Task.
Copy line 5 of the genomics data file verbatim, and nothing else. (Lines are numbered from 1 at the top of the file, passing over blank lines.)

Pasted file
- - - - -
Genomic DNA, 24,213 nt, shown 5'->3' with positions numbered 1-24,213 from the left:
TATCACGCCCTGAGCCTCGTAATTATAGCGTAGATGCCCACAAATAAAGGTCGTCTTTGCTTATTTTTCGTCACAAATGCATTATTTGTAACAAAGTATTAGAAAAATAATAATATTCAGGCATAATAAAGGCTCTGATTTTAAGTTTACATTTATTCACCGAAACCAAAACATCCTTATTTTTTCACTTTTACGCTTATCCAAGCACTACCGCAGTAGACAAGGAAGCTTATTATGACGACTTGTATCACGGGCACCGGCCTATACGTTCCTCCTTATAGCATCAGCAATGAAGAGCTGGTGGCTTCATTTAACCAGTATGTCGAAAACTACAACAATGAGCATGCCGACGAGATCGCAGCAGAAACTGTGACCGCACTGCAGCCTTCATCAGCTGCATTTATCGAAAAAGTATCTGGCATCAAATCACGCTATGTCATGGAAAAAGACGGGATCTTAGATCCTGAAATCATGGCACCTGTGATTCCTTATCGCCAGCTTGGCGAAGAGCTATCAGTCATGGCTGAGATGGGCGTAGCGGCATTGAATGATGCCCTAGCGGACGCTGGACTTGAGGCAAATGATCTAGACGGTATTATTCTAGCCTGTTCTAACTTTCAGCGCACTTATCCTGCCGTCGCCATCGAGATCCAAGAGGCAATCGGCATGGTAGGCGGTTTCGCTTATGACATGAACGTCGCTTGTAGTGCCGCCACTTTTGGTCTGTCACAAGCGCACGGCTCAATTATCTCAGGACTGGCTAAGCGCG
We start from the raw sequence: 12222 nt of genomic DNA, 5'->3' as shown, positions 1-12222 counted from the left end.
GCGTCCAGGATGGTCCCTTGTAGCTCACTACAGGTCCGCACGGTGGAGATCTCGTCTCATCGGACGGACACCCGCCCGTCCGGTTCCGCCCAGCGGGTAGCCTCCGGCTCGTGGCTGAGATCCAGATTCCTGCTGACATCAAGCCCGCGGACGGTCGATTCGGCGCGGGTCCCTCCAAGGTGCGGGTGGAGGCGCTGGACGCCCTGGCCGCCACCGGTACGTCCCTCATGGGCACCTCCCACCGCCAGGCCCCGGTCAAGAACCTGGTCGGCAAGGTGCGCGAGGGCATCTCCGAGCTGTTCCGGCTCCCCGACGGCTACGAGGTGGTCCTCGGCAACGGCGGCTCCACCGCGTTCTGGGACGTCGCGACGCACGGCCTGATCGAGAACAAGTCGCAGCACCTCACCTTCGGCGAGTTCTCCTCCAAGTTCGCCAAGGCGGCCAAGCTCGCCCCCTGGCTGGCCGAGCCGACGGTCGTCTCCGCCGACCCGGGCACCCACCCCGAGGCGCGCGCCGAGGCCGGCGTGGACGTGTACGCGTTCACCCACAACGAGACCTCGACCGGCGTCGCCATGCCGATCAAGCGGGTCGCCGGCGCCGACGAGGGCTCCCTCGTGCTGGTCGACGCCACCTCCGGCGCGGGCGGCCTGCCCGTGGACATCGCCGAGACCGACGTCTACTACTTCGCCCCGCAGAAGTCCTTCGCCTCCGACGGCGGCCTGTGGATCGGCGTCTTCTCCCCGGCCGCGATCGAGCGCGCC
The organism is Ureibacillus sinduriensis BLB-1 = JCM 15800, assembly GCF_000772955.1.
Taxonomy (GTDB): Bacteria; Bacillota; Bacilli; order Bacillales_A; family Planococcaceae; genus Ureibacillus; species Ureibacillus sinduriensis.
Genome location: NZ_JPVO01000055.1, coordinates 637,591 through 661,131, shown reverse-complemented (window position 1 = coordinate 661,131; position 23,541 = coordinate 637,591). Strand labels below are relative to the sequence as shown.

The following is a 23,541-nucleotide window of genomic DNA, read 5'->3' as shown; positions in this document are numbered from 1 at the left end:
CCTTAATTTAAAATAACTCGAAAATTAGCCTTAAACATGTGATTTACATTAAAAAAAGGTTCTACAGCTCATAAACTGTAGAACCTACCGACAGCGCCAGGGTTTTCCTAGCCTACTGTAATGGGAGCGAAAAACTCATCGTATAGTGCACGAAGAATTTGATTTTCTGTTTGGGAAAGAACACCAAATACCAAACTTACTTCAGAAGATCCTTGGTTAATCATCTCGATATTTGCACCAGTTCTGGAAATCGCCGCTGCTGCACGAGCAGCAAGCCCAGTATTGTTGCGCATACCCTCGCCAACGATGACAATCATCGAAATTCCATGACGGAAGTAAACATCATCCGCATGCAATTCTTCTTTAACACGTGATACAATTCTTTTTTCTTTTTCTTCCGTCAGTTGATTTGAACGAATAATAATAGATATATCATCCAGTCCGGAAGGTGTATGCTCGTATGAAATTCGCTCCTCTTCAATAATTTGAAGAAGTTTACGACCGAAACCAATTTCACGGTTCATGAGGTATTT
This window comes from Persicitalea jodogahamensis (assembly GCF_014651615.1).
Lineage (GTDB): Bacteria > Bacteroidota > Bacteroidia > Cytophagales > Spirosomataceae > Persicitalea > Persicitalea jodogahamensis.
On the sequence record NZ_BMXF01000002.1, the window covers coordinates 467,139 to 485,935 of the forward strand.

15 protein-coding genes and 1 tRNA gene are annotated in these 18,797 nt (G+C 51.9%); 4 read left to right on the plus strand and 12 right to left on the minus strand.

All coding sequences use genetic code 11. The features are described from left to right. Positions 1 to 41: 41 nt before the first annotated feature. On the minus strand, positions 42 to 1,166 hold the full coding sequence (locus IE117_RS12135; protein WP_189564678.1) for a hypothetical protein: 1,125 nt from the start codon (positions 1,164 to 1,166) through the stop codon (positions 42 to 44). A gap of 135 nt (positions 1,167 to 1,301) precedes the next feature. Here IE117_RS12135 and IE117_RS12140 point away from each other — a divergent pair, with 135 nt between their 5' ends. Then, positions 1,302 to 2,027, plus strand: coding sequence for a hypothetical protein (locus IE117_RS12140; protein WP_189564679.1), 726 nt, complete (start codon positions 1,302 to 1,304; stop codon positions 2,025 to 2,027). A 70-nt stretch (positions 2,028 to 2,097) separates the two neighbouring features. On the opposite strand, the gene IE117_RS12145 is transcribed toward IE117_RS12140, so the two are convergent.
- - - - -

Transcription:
The organism is Ureibacillus sinduriensis BLB-1 = JCM 15800, assembly GCF_000772955.1.